Archive for the ‘Yiddish’ Category

Yiddish Spelling

Posted on December 9th, 2012by jake
In Yiddish | Leave a Comment »

The Guardian has a article outlining the pitfalls of spelling and pronouncing Yiddish words. Attempting to discover whether one should say Hanukkah or Chanukah is complex within itself.

Guardian Style prefers the former (although the latter occasionally sneaks past), the Oxford Style Manual opts for Hanukkah, with Chanukkah as “a scholarly and US variant”, while Collins agrees on Hanukkah, but lists Chanukah as its variant.

The article continues by exploring how the adoption of Yiddish words into the English language has created a hybrid language. This means that the definition of some Yiddish words have transformed beyond recognition, often meaning two entirely different things to Yiddish speakers and Yiddish novices.

In English we usually use schlep as an intransitive verb (dragging ourselves) rather than the transitive original (dragging an object). And that whereas we use chutzpah admiringly, for Yiddish speakers it’s more negative – the usual example is “a man who kills his parents then throws himself on the mercy of the courts as an orphan”. But all living languages evolve and, as the theory of hybridity argues, no meeting of cultures is one-way.

via: The Guardian

Yiddish in Japan

Posted on April 22nd, 2012by Michelle
In Japanese, Translation, Yiddish | 1 Comment »

Yiddish is most associated with Jewish people, particularly the Ashkenazi Jews. It has been translated into many languages, but until now not a non-European one.

One man has changed this through his life’s work. Kazuo Ueda is a Japanese linguist who originally specialised in German before teaching himself Yiddish. He is now Japan’s leading scholar in the language, and several years ago published a Japanese-Yiddish dictionary.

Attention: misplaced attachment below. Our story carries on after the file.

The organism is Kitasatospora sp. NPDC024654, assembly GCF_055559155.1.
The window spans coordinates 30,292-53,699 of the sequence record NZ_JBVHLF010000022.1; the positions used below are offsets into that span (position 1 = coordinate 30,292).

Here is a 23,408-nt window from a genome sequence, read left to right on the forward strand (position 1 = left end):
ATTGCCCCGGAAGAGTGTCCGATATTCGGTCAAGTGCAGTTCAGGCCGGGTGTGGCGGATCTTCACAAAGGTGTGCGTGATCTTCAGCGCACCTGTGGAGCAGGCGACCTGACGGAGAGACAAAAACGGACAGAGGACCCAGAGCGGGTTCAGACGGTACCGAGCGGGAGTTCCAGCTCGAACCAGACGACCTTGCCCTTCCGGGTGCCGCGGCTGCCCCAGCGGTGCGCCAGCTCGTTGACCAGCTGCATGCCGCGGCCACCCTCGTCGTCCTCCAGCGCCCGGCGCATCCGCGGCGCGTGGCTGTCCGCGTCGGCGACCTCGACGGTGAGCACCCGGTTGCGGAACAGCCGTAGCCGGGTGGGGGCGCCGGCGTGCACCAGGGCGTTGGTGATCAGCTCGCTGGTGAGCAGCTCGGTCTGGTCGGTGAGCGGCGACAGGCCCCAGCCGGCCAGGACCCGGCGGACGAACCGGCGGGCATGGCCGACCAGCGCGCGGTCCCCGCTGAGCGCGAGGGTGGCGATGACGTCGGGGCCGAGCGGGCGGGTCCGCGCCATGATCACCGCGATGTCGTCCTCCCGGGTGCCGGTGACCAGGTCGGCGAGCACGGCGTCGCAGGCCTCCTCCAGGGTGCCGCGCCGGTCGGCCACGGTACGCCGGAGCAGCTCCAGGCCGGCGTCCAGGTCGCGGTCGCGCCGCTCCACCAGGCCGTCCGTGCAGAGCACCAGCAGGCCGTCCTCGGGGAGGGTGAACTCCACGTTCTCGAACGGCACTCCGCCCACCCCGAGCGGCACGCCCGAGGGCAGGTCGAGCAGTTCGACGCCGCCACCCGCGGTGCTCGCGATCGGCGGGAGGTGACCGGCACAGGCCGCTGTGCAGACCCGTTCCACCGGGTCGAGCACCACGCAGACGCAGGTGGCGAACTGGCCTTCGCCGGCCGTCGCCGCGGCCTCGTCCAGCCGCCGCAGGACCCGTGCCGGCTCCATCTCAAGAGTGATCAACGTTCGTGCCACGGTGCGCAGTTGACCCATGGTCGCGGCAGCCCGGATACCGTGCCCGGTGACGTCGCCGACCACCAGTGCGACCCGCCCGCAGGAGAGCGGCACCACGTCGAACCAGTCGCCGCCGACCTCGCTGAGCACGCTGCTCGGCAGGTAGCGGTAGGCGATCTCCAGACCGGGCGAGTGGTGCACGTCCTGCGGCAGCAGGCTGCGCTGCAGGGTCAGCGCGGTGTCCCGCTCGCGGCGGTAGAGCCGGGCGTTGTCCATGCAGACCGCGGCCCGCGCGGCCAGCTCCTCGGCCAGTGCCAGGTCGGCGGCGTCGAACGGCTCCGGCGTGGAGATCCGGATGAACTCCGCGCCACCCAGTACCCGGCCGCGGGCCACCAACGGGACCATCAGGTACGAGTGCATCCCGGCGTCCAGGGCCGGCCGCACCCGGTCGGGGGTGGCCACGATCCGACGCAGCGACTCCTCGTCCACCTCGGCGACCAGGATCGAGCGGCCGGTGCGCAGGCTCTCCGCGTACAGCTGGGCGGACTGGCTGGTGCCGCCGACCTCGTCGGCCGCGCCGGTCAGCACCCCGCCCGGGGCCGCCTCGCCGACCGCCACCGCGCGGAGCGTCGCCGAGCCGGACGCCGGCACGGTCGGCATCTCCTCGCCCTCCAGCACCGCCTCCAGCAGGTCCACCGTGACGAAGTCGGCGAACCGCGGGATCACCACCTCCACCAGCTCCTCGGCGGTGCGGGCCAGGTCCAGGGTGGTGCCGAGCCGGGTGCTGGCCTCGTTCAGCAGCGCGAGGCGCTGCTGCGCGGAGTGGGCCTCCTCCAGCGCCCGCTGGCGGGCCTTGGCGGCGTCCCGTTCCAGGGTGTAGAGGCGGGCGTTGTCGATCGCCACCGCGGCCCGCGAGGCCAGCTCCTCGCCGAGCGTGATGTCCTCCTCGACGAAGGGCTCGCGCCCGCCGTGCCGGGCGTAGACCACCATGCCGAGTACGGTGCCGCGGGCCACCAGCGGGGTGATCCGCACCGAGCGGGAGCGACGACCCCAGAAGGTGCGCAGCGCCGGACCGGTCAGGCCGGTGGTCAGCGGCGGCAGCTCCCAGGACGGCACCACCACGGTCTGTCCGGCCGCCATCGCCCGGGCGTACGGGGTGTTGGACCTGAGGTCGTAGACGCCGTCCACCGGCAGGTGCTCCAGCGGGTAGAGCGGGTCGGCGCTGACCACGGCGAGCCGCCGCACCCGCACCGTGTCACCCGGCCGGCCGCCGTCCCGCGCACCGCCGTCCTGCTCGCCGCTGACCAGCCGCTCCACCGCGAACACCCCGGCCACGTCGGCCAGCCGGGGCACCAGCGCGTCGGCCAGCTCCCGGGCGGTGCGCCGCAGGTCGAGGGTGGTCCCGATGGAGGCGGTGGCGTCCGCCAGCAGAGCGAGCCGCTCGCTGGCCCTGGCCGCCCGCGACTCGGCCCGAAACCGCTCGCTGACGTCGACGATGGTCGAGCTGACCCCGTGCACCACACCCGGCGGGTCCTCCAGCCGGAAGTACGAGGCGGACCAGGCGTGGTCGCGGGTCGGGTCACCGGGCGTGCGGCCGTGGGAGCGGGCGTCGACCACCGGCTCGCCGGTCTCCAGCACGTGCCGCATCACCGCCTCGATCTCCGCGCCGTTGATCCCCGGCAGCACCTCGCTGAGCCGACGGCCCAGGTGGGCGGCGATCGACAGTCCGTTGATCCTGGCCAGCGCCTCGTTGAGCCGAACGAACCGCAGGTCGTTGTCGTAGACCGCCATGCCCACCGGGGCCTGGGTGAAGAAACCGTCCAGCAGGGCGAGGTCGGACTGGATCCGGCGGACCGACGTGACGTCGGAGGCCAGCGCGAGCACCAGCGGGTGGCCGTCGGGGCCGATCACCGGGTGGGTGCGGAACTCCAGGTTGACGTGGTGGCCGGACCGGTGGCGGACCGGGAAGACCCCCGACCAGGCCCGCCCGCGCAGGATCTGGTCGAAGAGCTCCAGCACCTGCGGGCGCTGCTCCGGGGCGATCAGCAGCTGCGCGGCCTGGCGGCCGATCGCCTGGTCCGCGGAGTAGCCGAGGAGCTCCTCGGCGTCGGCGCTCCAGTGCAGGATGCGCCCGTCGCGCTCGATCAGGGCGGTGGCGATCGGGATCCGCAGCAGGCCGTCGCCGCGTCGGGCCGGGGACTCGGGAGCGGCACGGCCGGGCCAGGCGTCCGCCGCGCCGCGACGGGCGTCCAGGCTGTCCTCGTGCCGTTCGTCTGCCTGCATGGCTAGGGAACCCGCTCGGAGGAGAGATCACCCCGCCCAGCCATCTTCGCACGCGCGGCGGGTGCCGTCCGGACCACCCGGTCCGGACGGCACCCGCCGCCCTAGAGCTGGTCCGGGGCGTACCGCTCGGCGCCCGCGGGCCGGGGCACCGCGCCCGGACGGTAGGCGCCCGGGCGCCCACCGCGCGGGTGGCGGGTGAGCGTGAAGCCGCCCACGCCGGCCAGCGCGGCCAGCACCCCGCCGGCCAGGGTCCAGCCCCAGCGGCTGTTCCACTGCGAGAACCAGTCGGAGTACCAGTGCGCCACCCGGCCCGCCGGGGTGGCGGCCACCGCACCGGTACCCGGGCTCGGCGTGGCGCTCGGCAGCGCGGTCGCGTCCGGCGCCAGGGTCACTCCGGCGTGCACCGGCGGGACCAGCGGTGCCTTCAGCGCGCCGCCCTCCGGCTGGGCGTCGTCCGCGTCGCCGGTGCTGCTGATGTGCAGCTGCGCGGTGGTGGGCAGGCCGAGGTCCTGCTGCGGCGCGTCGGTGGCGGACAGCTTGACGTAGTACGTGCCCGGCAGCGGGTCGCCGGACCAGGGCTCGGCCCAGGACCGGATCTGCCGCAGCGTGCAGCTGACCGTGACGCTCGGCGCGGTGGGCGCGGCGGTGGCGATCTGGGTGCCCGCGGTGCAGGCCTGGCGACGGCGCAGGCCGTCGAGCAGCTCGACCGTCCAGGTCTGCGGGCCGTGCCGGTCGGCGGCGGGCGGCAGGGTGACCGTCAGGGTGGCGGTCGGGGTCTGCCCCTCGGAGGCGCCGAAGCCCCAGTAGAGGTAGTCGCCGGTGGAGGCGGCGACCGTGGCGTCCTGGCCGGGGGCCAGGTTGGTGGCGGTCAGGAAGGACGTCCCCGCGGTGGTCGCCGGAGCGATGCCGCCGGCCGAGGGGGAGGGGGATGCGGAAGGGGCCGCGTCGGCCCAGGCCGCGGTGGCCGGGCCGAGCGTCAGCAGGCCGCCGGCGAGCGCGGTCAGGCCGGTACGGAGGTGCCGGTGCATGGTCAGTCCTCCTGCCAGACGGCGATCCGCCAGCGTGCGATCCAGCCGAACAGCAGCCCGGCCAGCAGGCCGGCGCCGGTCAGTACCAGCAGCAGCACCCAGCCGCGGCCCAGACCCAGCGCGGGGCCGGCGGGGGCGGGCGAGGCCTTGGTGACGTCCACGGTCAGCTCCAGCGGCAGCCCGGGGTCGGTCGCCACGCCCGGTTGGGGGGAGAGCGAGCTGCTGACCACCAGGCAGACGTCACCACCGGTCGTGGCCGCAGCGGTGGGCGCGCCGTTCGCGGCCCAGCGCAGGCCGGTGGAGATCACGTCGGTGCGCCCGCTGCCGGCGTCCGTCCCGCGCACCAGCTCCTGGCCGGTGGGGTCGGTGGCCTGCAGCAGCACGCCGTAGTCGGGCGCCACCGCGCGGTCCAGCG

But why did Ueda become so devoted?

He stumbled upon the Jewish language while reading Franz Kafka, himself a fan of Yiddish theater.

Ueda was immediately smitten with the language that is written in Hebrew letters, but is a hybrid of German, Hebrew, Russian and other languages.

“Yiddish was full of puzzles for me,” Ueda says. “That’s what I love about it. Reading sentences in those strange letters — it’s like deciphering a code.” (Source: NPR)

Perhaps language learners can take something from this story – to learn a language well requires a little bit of love.

Indigenous language: Yiddish

Posted on November 12th, 2011by Michelle
In Indigenous languages, Yiddish | Leave a Comment »

The excellent blog Indigenous Tweets has a fascinating interview with Jordan Kutzik, a fellow at the National Yiddish Book Center in the USA.

Kutzik explains the history of Yiddish, and how it was almost wiped out by the persecution of the Jewish people before and during World War II. He states that it was the strongest non-territorial language in the world and had a large literature, including some respected newspapers.

Now it is estimated there are around 250,000 Hasidic Yiddish speakers worldwide, with efforts being made to teach new generations the language. Kutzik explains the lack of internet resources in Yiddish and what efforts are being made to correct this, as well as his vision for the next 10 years. Read the whole interview, it’s well worth a look.

Computers vs. humans

Posted on October 20th, 2009by Michelle
In Afrikaans, Hints and Tips, Language acquisition, Technology, Translation, Yiddish | 1 Comment »

Computer brain vs human brainOK, that sounds a little ominous, but it’s not the end of the world as we know it (yet).